In 1933, the new port of Haifa, the first modern port in Palestine, was opened. It is said whoever controls Haifa, controls Israel. Haifa’s history from its origin is an inseparable part of Israel’s history
The history of modern State of Israel starts with the supreme sacrifice of 900 brave Indian soldiers who died liberating the Port of Haifa from the Ottoman rule on September 23, 1918 during World War-I. The port city was under Palestinian administration then. The graves of Indian soldiers are looked after by the Government of Israel till this day. Their names, bravery and sacrifice are included in history text books in Israel.
On the eve of World War I, Haifa, with more than 20,000 inhabitants and a constantly expanding export-import trade, was the key city of northern Eretz Israel. A progressive European minority added to its cosmopolitan character and an extensive network of schools provided a high standard of education.
British Mandate Period
On September 23, 1918, after four centuries of Ottoman rule, Haifa was captured in fierce battles by the British forces. During the British Mandate, Haifa rapidly grew into a large modern city in which the Jewish population played an increasingly predominant role. In 1919 the Haifa-Lydda railroad was added to the narrow gauge Haifa-ema-Dara line. In the 1920s and 1930s the road network which linked up the various parts of Haifa was greatly improved and extended.
The graves of Indian soldiers in Haifa are still looked after by the Government of Israel. Their names, bravery and sacrifice taught in text books of Israel
The 1922 census recorded a population of 25,000 in Haifa, of whom more than 9,000 were Muslims, slightly fewer Christian Arabs, and more than 6,000 Jews. According to the 1931 census, it contained 50,403 residents, including about 20,000 Muslims, 15,923 Jews, and about 14,000 Christians. By 1944 the number of inhabitants had grown to 128,000 of whom 66,000 were Jewish, 35,940 Muslim, 26,570 Christian, and 3,000 Bahais. At the end of the Mandate (1948) the Jews comprised nearly two-thirds of the population (about 100,000 out of 150,000).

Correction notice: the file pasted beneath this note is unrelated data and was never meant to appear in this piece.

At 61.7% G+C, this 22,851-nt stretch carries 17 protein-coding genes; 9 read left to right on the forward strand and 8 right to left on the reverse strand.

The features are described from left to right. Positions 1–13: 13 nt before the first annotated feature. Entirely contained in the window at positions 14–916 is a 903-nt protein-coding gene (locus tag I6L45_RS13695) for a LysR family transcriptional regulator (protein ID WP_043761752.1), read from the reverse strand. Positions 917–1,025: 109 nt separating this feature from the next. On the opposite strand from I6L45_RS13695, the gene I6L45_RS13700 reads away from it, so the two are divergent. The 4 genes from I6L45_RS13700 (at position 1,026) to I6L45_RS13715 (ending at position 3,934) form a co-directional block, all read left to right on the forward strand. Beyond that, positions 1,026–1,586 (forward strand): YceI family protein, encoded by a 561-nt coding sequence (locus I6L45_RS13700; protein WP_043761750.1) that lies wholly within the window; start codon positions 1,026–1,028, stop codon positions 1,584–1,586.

On October 31, 1933, the new port of Haifa, the first modern port in Palestine, was opened. The Mandatory government chose this site because of its natural harbor and its proximity to important shipping lanes, to rail transport to the rest of Palestine and Egypt, and to the Hejaz railway to Jordan and Syria. Haifa was also the administrative centre of the north. The completion of the large harbor in 1934 produced a great burst of prosperity and Haifa became the main and practically only port of international repute in Eretz Israel, taking precedence over Jaffa.
Haifa's economy was further strengthened by the completion in 1939 of the oil pipeline from Iraq to its Mediterranean terminus at Haifa and the large oil refineries near the city. At this time the port facilities encouraged many new industries, some of them the largest in the country (textiles, glass, bricks, petroleum products, cement, metal, ceramics, etc.), in Haifa and the vicinity, especially in the Zebulun Valley. Tension between the city's Arab and Jewish residents, in the Mandate period, however, impeded Haifa's development. The riots of 1936–39 in particular adversely affected the city's economy and business dwindled between the conflicting sides as well as trade with Syria and Lebanon. The Arab population, mainly concentrated in the lower city, obstructed the Jews on their way to the adjoining industrial areas and to the port and services adjacent to it (marine shipping companies, banks, transport, insurance, etc.), as more and more Jews from the 1920s onward settled in the Hadar ha-Carmel section (the continuation of the Herzliyyah district founded before World War I). Hadar ha-Carmel developed rapidly around the Technion, which was inaugurated in 1925. The Mandate authorities granted some municipal autonomy to the new Jewish quarter.